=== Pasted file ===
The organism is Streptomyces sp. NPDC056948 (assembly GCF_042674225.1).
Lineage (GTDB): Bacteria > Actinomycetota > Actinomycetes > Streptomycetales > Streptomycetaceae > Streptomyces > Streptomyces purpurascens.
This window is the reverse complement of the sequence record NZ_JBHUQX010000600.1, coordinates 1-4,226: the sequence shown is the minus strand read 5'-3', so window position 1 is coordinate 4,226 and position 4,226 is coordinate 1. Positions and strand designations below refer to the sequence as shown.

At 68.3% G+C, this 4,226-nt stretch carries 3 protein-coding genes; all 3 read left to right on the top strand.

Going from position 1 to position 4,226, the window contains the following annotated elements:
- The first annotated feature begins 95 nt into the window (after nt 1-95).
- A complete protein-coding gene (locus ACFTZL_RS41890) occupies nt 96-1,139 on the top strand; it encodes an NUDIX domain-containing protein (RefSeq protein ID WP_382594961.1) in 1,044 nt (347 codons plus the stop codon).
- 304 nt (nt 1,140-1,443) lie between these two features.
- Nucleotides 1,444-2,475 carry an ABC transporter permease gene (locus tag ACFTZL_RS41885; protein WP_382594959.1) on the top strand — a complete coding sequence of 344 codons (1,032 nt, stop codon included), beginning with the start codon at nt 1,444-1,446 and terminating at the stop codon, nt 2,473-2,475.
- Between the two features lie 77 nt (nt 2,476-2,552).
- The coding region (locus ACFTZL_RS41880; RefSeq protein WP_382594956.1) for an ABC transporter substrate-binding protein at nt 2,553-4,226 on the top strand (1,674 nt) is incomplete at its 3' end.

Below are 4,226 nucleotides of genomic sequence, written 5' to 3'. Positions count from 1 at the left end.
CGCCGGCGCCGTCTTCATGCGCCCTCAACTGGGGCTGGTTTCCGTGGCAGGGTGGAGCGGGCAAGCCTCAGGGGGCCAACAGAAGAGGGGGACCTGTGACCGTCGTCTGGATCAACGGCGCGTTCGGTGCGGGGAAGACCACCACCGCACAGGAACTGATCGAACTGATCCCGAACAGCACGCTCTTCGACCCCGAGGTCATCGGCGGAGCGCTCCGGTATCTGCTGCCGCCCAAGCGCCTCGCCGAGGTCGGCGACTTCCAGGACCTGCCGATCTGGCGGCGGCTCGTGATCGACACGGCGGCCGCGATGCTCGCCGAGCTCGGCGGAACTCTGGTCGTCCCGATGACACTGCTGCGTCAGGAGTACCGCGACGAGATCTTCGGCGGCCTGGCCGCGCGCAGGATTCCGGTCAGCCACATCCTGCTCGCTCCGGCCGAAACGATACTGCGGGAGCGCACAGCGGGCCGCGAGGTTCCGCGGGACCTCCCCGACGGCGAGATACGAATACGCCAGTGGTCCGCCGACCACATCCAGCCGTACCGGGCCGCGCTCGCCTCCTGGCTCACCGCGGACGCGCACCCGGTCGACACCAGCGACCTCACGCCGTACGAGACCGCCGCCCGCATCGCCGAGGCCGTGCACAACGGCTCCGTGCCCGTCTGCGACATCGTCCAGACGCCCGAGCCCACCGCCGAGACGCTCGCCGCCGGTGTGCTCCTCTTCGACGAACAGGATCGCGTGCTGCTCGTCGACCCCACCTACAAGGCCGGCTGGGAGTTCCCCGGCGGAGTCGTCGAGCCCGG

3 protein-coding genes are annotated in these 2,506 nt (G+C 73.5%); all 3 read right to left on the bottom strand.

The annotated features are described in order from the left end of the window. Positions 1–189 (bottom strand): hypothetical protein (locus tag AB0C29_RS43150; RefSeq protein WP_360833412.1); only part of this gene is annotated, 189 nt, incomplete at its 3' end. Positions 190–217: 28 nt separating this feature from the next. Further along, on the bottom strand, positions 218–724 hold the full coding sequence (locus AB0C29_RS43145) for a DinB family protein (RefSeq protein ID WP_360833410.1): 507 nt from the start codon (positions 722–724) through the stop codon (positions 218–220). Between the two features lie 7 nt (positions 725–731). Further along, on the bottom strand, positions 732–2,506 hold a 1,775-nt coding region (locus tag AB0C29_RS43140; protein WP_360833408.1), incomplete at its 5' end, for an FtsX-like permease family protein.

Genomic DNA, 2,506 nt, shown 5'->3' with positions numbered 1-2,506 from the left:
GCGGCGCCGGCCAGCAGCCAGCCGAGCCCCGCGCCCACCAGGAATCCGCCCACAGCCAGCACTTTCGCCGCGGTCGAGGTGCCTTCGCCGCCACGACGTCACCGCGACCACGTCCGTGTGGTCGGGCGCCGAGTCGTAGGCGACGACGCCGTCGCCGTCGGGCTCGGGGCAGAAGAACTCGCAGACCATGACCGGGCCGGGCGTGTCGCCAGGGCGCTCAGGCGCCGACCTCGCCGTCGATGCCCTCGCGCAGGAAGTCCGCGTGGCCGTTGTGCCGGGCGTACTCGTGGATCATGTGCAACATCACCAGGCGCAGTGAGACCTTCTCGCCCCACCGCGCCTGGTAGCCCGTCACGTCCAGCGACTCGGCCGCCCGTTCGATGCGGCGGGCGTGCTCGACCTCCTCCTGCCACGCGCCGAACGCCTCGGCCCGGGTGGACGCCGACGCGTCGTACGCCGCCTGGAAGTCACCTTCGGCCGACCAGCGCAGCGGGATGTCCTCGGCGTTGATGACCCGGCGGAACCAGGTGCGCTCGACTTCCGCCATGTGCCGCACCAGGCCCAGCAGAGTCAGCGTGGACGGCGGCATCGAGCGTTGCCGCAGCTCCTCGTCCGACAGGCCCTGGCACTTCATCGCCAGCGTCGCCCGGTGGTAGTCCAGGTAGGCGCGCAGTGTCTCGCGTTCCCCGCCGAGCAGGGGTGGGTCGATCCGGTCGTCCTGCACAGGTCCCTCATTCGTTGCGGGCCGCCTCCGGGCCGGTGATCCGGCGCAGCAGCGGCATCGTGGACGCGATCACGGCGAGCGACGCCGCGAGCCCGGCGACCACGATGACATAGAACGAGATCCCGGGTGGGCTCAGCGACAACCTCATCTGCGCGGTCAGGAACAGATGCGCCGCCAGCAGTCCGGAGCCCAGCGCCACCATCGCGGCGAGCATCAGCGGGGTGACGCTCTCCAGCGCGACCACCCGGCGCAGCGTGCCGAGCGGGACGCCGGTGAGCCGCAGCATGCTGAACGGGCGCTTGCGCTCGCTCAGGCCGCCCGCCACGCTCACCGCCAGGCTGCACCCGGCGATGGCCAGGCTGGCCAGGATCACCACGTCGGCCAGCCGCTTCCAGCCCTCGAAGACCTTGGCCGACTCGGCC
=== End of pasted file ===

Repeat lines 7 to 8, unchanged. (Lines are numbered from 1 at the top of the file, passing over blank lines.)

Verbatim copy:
- A complete protein-coding gene (locus ACFTZL_RS41890) occupies nt 96-1,139 on the top strand; it encodes an NUDIX domain-containing protein (RefSeq protein ID WP_382594961.1) in 1,044 nt (347 codons plus the stop codon).
- 304 nt (nt 1,140-1,443) lie between these two features.